« ElőzőTovább »
Preach'd before the Late
The THIRD SERMON.
PRO V. I. 10.
If Sinners entice thee, confent thou
N Scripture we often find that the Evil Spirits are represented as Tempters, going to and fro in the Earth, and walking up and down in it, feeking whom they may devour; and to that end as furnish'd with all E 2
manner of Wiles and Devices, by which they may enfare and deceive Mankind. They would not be unhappy alone, and therefore bend all their study and cunning to involve Men in the fame Ruin they have plung'd themfelves into.
Yet thefe are not our only Enemies, whom we are to watch against or resist: There are many in our own fhape, who tho their feet are not cloven, yet drive on the fame Design, and are the Devil's Agents, and use their Wit and Parts to fet up his Kingdom in the World, by enticing Men to, and pleading for Sin and Irreligion. And this they do juft for the fame ill-natur'd reafon; namely, to make others as bad as themselves, that they may be alfo as miferable; that this may a little comfort them against the gnawing Fears of future Punishments, that if they fhould chance to befal them, as is threatned, yet they have made fure of Company enough.
And this may afford us one Confideration of no little force to fecure us against the Sollicitations of Sinners, That tho they may pretend to great Love and Kindnefs, and tell us of the Excellency and Bravery of being wicked, and undertake to anfwer all the Scruples and Coynefs of our Confciences; yet the bottom of all is only to engage us in the Perils and dangerous Adventures they have run themselves into: They cannot endure to think, that if the great Doctrines of Religion fhould at last prove true, any should be likely
likely to fare better in the other State than themselves; they hope either by their Num ber to bear down God Almighty to pity and pardon, or at least that when they are fo many, they hall help one another more chearfully to fuffer the worse that can happen to them.
But now would we count it reasonable for a Man to perfuade us to be fick with him? or because he hath undone himself and is loft and ruin'd, that we should therefore bring our felves into the fame Circumftances and Condition? In our temporal Affairs we are not thus eafy and flexible, nor can Men in their Wits by any means be prevailed upon to hazard their Lives and Fortunes for the gratifying the vain Humour of any defperate Pèrfon, who hath forfeited his own; and why then fhould we be fo foolishly foft as to part with all that can be called truly good, and venture our everlasting Concernments and immortal Souls, only to bear those company who are: refolved to be damn'd? Wherefore of old in all places where Civility and good Manners have obtained, fuch as have taken up that vile trade of debauching others, and enticing them to fin, have been always branded with marks of Infamy, and accounted and dealt with as the very Pefts and publick Enemies of Mankind.
But I fuppofe there is not much need of convincing you that it is your Intereft to follow this Advice of the Wife-man. Every one E 3 will
will readily grant that it is good and wholefom Counsel, not to confent to the Enticings of evil and wicked Men; the only difficulty is in the practising of it, especially in a time when Sin is not only grown into Fashion, but into very great Reputation.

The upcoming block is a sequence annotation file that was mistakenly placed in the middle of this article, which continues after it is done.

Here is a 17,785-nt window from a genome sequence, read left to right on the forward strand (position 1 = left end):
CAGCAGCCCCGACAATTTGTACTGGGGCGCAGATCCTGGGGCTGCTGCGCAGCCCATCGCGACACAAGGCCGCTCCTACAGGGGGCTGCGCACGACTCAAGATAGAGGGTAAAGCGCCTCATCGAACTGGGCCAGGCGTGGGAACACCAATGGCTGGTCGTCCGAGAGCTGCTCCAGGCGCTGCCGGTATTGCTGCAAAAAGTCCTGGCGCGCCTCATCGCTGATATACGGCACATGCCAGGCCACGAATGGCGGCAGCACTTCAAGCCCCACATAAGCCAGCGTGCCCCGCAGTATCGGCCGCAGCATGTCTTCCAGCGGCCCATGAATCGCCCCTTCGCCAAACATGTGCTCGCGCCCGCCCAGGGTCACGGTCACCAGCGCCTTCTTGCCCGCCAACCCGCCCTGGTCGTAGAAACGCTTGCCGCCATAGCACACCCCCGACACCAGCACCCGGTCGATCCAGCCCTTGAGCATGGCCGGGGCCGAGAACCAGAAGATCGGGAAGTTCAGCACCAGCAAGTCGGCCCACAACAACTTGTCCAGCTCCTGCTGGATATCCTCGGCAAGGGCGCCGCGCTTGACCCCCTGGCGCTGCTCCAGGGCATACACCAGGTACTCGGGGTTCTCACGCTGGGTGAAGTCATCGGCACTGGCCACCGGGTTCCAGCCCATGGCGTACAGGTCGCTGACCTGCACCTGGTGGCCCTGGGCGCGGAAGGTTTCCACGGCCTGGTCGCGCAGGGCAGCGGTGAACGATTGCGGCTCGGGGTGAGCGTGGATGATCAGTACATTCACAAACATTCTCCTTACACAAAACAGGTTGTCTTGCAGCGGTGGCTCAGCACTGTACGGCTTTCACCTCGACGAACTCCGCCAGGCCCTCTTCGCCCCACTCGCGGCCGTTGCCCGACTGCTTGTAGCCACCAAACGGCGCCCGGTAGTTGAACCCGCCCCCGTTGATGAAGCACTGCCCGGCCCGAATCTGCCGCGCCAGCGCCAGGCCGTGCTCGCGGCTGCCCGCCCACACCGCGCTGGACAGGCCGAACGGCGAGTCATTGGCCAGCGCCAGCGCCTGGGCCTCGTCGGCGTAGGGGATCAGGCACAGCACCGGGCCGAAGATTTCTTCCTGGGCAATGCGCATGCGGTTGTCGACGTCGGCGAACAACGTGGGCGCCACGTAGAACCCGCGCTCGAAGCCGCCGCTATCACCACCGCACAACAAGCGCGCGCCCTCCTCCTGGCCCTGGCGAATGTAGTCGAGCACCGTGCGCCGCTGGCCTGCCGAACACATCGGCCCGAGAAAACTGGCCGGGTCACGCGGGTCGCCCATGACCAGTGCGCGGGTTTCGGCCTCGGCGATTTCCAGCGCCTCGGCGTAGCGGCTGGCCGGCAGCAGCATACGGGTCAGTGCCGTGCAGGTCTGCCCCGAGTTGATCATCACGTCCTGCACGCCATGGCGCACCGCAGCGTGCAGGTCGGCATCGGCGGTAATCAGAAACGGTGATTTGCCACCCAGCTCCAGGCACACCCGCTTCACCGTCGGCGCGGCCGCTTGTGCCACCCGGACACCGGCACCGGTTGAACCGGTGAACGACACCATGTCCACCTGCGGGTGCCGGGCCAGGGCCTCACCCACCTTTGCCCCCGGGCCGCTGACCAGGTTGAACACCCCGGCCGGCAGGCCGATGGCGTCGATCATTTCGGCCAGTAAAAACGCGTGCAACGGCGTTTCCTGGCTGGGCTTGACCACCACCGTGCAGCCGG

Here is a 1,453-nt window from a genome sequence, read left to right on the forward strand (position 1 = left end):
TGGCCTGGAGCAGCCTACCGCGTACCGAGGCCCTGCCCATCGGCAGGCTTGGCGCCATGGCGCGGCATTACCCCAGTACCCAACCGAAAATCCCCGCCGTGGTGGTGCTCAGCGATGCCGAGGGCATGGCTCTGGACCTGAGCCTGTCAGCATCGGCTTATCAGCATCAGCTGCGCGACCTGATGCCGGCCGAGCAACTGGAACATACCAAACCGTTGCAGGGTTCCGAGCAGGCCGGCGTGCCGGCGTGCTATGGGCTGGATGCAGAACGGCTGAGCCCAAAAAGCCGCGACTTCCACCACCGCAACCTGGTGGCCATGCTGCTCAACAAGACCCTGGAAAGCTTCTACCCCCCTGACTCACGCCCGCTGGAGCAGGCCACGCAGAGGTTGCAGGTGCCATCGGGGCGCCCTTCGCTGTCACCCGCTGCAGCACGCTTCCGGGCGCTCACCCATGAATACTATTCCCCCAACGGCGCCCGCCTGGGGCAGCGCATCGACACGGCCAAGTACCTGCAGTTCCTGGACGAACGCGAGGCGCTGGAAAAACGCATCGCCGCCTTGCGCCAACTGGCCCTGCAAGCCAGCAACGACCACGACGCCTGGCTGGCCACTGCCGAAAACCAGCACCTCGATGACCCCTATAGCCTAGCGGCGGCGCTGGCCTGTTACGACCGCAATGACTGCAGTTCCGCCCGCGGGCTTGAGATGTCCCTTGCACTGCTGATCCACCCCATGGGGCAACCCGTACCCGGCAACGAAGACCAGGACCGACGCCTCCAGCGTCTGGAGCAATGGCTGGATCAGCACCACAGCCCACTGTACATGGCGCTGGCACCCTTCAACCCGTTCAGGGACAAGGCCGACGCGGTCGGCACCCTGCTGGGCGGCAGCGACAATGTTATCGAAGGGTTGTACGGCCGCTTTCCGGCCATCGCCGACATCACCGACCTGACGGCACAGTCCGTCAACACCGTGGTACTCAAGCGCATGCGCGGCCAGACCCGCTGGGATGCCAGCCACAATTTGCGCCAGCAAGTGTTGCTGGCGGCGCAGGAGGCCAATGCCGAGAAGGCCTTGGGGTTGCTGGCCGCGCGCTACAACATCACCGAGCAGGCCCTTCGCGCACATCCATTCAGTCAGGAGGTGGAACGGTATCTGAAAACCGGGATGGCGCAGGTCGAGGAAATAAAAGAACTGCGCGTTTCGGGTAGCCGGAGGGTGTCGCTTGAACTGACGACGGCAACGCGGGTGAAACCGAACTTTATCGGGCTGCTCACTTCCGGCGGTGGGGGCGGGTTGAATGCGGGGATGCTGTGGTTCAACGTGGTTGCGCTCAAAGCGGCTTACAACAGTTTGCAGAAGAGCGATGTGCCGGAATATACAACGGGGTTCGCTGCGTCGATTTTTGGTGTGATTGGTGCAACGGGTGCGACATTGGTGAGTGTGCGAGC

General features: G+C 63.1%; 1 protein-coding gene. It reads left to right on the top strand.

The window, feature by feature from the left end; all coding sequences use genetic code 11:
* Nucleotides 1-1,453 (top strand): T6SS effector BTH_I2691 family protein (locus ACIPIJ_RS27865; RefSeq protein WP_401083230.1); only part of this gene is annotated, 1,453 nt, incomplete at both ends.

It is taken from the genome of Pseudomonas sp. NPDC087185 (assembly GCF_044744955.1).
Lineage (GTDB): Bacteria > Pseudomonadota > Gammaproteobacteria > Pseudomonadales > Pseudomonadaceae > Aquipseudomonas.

It would be well if the fad Complaints of the hideous Degeneracy and Profanenefs of this prefent Age were as unjust as they are frequent; it is the humour of too many to admire and commend all the Perfons that lived, and every thing that was done before they were born, whilft they please themselves in nothing more than in continually lamenting and bemoaning the Sins and Misfortunes of their own days. And whatever times fuch had lived in, 'tis like they would have pick'd out matter of Difcontent, having no better way of fhewing rheir own Wisdom or Goodness than by finding fault with others. But however, thus much is certain, that fince the World is always fo throng'd and thickly beset with wicked Men, (and we have no reafon to doubt but that we at this time have our share of them amongst us) fince the best of us all are fo apt to be mifled, furprized or betrayed into Sin; we have great need, if we would preferve our Innocence, to fortify our Minds with all fuch Confiderations as may help us to understand the restlefs Allurements and fubtle Enticings of thofe, who not only themselves do things that are evil, but rejoice in making others do the fame.
I fhall at this time difcourfe only of these two Ways, by which those that entice Men to vicious Practices ordinarily prevail with them, viz. either by their Example, or elfe by arguing for and excufing of Sin; and shall endeavour to make out how unreasonable it is to be moved by either of them.
I. Confent not when you are enticed to fin by bad Examples. He that is tempted only by his own wicked felf, and drawn away with his own Lufts, doubts oftentimes and is afraid, and fometimes repents and forbears: but when his own inward Propenfions and Inclinations are feconded and back'd with bad Examples, efpecially if they are numerous and given by Men of Authority, Interest and Name in the World; when by them he is encouraged and urged to that which of himself he had no little mind to; then doth Vice become ftrong and triumphant, the Temptation is then at the full height, and it is hard for a Man to stand it out. When thus there is a Confederacy and Combination of Sinners; when Wickedness joins as it were hand to hand, and draws it felf into Leagues; when the Road is fmoothed, and the Paffage made broad and plain by the Tramplings of others before us, then we are in great danger either of being hurried on in the Croud, or elfe of being by degrees inveigled to venture ourselves with thofe to whom we cannot but think we owe a great E 4 regard.